Note: The enablement of channeling is not necessary for these messages to appear.

In the example in this section, the switch first lost the link on port 3/3, which removed the port from the spanning tree. Then, the switch again detected the link on the port, which added the port back into the spanning tree.

If you see these messages frequently for a particular port, the link is flapping, which means that the link is constantly lost and regained. Investigate the cause. Typical causes of link flapping on a switch port include:

  • Speed/duplex mismatch

  • Faulty cable

  • Faulty Network Interface Card (NIC) or other end station problem

  • Faulty switch port

  • Other misconfiguration

If you want to suppress these syslog messages, issue the set logging level pagp 4 default command in order to modify the logging level for the PAgP facility to 4 or lower. The default logging level for PAgP is 5.

%SPANTREE-3-PORTDEL_FAILNOTFOUND

Problem

Periodic %SPANTREE-3-PORTDEL_FAILNOTFOUND syslog messages are generated on the switch.

Description

This example shows the syslog output that you see when this error occurs:

%SPANTREE-3-PORTDEL_FAILNOTFOUND:9/5 in vlan 10 not found (PAgP_Group_Rx)

These syslog messages indicate that the PAgP attempted to remove a port from the spanning tree for the specified VLAN, but the port was not in the spanning tree data structure for that VLAN. Typically, another process, such as the Dynamic Trunking Protocol (DTP), has already removed the port from the spanning tree.

These messages typically accompany %PAGP-5-PORTFROMSTP messages. The messages are for debug purposes. The messages do not indicate a problem with the switch and do not affect switching performance. In addition, these messages are not logged unless you have changed the default SPANTREE facility logging configuration. The default logging level for SPANTREE is 2.

In some cases, you see an excessive number of these messages. For example, these messages can flood your switch console. If you receive an excess of the messages, consider an upgrade of the switch software to the latest maintenance release for your software release train. In most cases, later software releases suppress these messages.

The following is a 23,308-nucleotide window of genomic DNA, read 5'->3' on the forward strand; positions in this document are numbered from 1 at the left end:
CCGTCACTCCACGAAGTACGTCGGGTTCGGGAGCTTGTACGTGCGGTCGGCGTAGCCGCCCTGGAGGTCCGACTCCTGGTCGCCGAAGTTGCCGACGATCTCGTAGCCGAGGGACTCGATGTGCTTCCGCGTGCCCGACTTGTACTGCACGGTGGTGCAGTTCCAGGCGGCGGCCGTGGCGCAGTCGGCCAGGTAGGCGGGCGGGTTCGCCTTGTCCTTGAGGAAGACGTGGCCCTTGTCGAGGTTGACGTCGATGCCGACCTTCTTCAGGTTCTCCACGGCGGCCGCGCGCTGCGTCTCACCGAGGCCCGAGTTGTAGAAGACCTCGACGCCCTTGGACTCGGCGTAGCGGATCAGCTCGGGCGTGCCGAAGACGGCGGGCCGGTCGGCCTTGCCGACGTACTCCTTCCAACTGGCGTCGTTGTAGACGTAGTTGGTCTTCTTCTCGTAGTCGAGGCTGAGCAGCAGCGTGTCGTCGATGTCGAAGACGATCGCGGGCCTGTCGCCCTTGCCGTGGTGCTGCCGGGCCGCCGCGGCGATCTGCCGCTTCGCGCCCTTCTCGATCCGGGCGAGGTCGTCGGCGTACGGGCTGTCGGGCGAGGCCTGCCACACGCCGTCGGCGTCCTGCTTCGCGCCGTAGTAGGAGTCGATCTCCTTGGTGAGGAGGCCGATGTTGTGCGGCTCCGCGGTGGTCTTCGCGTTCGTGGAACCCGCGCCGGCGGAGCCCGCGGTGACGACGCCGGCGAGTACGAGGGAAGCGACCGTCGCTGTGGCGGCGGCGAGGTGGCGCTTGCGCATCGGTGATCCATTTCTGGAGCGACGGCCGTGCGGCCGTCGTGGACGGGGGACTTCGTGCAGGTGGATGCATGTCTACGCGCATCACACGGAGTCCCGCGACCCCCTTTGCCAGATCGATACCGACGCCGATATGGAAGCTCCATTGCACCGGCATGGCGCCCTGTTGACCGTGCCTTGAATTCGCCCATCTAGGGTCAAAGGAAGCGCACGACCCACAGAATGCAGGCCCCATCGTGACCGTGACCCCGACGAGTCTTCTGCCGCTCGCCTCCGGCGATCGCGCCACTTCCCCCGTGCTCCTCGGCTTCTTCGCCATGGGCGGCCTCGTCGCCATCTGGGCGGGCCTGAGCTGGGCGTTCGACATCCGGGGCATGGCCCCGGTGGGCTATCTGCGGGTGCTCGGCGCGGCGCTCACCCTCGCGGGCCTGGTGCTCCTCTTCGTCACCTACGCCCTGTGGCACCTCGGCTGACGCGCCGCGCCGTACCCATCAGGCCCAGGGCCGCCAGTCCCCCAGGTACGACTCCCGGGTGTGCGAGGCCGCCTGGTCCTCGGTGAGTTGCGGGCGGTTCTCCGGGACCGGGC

%SYS-3-PORT_ERR:

Problem

The syslog logs these error messages:

%SYS-3-PORT_ERR:Port 6/20 swBusCRCErrorDrop (241)
%SYS-3-PORT_ERR:Port 6/21 swBusCRCErrorDrop (241)
%SYS-3-PORT_ERR:Port 6/23 dmaXferLengthErrors (236)
%SYS-3-PORT_ERR:Port 6/23 swBusCRCErrorDrop (731)

Description

These syslog messages are mainly for informational purposes and are unique to the CatOS 6.x versions.

Symptom 1

%SYS-3-PORT_ERR:Port 6/20 swBusCRCErrorDrop (241)

This counter is incremented when the switch detects errors during a check of the integrity of the full packet between the data bus and the internal receive (Rx) FIFO before it goes into transmit (Tx) packet buffers. At this point, the switch also checks the length of the packet against the length field. This error message means that this module detects packets that have cyclic redundancy check (CRC) errors. These packets come from another device. For example, when there is an Inter-Switch Link (ISL) trunk, the switch (port) does not check the integrity of the full packet. Therefore, try to find the device that sends the corrupt packets. Hard code the speed and duplex settings on ports that show this error, as well as on the other end of these ports.

Symptom 2

%SYS-3-PORT_ERR:Port 6/23 dmaXferLengthErrors (236)

Generally, this message is logged when you have issued the set errordetection portcounters enable command in order to enable error detection for port counters. This command is only useful with a problem that impacts the network. By default, this command is disabled. The code dictates that these counters should be 0, but if the counters reach a certain threshold, a syslog message is generated. The cause of the oversubscription can be a spanning tree loop which can have oversubscribed the port. As a result, the Direct Memory Access (DMA) queue is full. Issue the set errordetection portcounters disable command in order to disable the error detection, and see if the message disappears. If you disable the error detection counters and still receive this message, create a service request (registered customers only) with Cisco Technical Support.